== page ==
Continuing our series on college admission essays, let’s take a look at another common mistake many high school students make in their personal statement for the Common Application. In this particular college admission essay, the topic happens to be sports.
Here’s the paragraph:
“Soccer has been my passion ever since I was a little kid. I grew up with a soccer ball in my bed. Soccer has in many ways been my outlet, my escape from the stresses of school. Soccer has taught me so many wonderful, powerful lessons like never giving up and always believing in myself. I recall a time when I missed in a shootout. I had let my team down. I was so upset. And yet I picked myself back up and practiced my shot for the next three weeks. The next time I had to participate in an OT shootout, I didn’t miss.”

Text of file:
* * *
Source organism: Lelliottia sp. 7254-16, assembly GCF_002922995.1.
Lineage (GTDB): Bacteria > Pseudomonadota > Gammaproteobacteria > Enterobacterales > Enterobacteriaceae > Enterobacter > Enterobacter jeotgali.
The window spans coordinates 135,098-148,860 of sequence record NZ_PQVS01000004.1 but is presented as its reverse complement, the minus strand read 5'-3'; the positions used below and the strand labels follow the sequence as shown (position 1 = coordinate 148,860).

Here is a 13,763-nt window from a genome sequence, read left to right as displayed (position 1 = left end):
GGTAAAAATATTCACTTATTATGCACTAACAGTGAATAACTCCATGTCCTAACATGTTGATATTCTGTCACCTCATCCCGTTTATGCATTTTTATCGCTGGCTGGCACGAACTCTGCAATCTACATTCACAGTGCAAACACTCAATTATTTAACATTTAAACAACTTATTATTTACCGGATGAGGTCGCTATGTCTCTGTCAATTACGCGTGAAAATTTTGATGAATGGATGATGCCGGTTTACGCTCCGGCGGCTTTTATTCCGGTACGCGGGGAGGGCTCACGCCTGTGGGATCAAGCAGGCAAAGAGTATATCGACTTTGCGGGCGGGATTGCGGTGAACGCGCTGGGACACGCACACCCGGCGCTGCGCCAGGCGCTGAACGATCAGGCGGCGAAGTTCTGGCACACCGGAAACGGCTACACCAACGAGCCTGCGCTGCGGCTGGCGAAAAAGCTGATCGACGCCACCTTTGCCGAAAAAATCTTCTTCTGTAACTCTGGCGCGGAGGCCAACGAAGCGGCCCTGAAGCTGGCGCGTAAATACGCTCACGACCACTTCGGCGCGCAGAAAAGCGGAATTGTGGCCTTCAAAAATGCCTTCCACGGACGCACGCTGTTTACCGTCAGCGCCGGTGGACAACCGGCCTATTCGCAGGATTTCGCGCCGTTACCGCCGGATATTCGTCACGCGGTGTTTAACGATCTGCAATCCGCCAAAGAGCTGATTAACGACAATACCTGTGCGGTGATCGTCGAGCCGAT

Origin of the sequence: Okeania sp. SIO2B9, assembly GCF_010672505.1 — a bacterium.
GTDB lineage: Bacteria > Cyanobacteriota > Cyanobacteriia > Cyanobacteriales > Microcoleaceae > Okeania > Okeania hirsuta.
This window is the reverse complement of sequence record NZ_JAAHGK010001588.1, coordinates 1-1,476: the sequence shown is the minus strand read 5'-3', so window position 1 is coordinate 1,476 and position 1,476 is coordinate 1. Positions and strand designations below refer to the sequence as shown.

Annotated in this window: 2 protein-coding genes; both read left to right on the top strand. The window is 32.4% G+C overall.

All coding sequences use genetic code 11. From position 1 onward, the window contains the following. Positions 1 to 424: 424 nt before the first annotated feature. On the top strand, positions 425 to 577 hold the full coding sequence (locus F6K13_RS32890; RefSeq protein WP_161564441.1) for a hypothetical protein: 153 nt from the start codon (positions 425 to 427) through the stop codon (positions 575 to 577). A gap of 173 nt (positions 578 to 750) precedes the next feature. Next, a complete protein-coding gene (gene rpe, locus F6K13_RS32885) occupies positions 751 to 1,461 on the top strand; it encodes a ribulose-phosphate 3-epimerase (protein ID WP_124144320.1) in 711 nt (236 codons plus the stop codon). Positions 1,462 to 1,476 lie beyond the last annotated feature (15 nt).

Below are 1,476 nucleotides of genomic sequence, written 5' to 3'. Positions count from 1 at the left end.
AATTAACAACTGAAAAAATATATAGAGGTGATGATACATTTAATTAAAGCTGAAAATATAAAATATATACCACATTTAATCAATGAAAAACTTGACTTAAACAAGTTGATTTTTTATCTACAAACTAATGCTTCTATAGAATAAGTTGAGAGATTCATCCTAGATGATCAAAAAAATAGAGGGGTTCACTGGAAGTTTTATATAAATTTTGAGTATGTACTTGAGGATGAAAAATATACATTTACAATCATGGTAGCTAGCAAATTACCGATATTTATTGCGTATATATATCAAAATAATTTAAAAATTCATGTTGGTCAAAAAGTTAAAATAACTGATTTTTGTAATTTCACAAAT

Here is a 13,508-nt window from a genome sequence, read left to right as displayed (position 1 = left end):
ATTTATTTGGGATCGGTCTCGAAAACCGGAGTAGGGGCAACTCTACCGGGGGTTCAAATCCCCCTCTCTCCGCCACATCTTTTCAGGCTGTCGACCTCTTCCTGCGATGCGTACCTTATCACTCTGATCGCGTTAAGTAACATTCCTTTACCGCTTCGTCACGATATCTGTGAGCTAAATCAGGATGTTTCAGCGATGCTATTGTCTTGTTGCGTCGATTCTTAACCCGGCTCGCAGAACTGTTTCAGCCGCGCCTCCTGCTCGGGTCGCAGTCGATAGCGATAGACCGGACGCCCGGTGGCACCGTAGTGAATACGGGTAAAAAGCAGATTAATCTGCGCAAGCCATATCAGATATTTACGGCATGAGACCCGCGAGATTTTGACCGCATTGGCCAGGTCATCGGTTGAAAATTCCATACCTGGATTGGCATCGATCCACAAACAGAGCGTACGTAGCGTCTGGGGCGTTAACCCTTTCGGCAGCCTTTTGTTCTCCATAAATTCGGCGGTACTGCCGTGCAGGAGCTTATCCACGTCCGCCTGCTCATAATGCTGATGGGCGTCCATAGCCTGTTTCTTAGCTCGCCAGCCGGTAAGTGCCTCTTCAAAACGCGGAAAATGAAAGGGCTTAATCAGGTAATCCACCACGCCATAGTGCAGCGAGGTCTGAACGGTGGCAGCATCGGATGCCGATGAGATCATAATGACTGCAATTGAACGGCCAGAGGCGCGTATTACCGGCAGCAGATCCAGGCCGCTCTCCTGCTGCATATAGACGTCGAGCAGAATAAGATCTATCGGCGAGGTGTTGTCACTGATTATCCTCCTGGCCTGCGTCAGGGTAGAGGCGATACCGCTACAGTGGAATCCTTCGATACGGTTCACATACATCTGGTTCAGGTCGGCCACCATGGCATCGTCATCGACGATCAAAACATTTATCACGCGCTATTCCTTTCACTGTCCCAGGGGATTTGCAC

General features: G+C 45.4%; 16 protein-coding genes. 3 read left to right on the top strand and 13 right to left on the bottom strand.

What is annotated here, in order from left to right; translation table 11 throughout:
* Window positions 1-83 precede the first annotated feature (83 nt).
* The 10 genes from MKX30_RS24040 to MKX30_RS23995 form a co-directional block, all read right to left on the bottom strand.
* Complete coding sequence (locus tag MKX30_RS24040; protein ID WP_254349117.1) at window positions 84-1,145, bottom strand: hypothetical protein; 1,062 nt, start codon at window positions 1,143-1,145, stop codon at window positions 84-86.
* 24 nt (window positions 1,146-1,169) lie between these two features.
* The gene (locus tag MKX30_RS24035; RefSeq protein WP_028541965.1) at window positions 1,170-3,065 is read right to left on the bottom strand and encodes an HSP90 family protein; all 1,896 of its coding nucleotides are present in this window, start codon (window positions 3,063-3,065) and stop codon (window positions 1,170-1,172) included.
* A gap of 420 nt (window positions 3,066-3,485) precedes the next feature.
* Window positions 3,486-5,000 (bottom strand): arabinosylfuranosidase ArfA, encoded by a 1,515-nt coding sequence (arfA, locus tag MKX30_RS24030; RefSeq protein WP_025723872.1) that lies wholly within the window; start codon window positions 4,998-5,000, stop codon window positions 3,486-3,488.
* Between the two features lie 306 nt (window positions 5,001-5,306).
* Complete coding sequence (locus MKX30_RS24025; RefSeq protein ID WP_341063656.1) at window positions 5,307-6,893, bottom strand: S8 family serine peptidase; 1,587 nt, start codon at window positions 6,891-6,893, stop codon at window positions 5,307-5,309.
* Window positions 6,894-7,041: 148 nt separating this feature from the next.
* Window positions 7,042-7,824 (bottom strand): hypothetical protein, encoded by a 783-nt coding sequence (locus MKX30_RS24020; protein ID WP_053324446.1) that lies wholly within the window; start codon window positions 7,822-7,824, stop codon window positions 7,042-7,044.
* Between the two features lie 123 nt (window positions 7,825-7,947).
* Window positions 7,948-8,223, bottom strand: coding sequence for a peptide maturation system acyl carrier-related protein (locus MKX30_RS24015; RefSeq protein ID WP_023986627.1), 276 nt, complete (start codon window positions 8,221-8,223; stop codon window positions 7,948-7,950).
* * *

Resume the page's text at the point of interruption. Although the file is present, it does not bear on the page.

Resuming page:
This is trite, trite, trite. So many college applicants write about sports and the lessons that can be learned from sports. Picking yourself back up and always believing in yourself are cliché lessons that will put university admissions counselors to sleep faster than NyQuil and chamomile tea! And be careful of starting off every sentence with a word like “soccer.” Many students also begin every sentence with the word “I.” It’s not good to be repetitious like that unless you are doing it for a powerful effect…and that’s rarely the case in college admission essays. Besides, beginning with “I” all the time can make you sound egotistical and that is only going to hurt your chances for college admission. Lastly, show don’t tell. Don’t tell us how soccer has taught you so many powerful lessons. Tell college admissions counselors a narrative. This is your chance to tell your story.
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